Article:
Washington State's last full-pad practice of the week Wednesday seemed to engender a bit more intensity out of the coaching staff. There was a reason for that. Read on.
• The reason was simple. The coaches were taking up some slack. They were trying to increase the intensity level from the players. There wasn't as much from the Cougars throughout the workout as they would have liked. That's not to say the work didn't get done. It did. Individual work, scout work, team work. As coach Paul Wulff said afterward, they made strides and he's sure they will be ready for Saturday. But the players' intensity didn't match expectations and that shortcoming was communicated more than once throughout practice. ... One guy who showed intensity today, and has showed it on a much-more-often basis this season, was C.J. Mizell. Here's an example. The defense matched up with the offensive backups, who simulate the Aztec attack. Before it got started, Mizell, the middle linebacker, was wandering among the front seven, talking to each individual player, firing them up. Then he went out and, and with the help of a d-line that kept him clean, filled holes and made tackles. If there is a player on this team who has traveled farther in the past year than Mizell, I don't know who it is. ... The defense was without Toni Pole, who rode the bike for mile after mile before observing the scout work, while the offense had Andrew Roxas in full pads (ankle) for a few minutes (the first pad work he's had this week), though only for a few minutes as he sat out the rest of the day. Pole (knee) was walking without a limp and looks like he should be back for Saturday. The same can be said of Roxas, who made some progress today. ... It was a scheduled day off for Jordan Pu'u Robinson, who is still taking it slow with his surgically repaired knee. ... The play of the day was turned in by receiver Marquess Wilson, who beat double coverage from cornerback Brandon Golden and safety Tyrone Duckett to haul in – one-handed, because his right was being pinned down – Marshall Lobbestael's long toss down the left sideline. The catch earned Wilson congrats from both sides of the ball. ... Our Pac-12 picks and our story on kickoff coverage is already up on the website and we pass along the links. In researching the kickoff story, I learned a lot about a rarely thought-about play – until it results in six points. Washington State special teams coordinator Dave Ungerer wants the ball kicked as close to the numbers as he can have it, but the perfect spot is between the numbers and the sideline. That doesn't leave a large margin of error. As anyone knows who has ever left a golf shot out to the right, it's all about technique, and it's no different for kickers. Andrew Furney explained to me if he goes too fast and allows his hips to come open too soon, he'll push the ball and it ends up out-of-bounds. That happened to him last Saturday. He feels he understands the technique he has to emphasize, how to identify when he's making a mistake and has fixed the problem. But it's still a tough assignment and one that takes a lot of work, which he, Alex Gauper and Tyler McNannay do in Martin Stadium while the rest of the team is on Rogers Field. Think of that the next time you wonder what the kicker does all day.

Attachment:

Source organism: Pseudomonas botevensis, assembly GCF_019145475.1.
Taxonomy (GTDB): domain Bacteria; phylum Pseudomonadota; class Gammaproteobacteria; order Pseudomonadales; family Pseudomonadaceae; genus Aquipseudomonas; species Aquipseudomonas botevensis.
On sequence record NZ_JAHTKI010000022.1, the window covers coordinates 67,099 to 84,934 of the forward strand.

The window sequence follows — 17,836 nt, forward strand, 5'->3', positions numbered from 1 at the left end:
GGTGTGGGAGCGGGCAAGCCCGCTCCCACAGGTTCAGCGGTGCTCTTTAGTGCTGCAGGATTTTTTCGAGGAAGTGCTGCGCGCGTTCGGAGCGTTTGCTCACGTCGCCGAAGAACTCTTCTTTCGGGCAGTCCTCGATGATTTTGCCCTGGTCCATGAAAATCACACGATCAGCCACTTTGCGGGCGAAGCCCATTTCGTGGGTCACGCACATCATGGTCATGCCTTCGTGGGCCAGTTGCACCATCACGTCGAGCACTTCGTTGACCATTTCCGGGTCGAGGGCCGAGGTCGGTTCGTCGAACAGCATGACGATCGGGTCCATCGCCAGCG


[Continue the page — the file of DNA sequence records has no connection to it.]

• That's all we have for tonight. We'll be back in the morning. Until then ...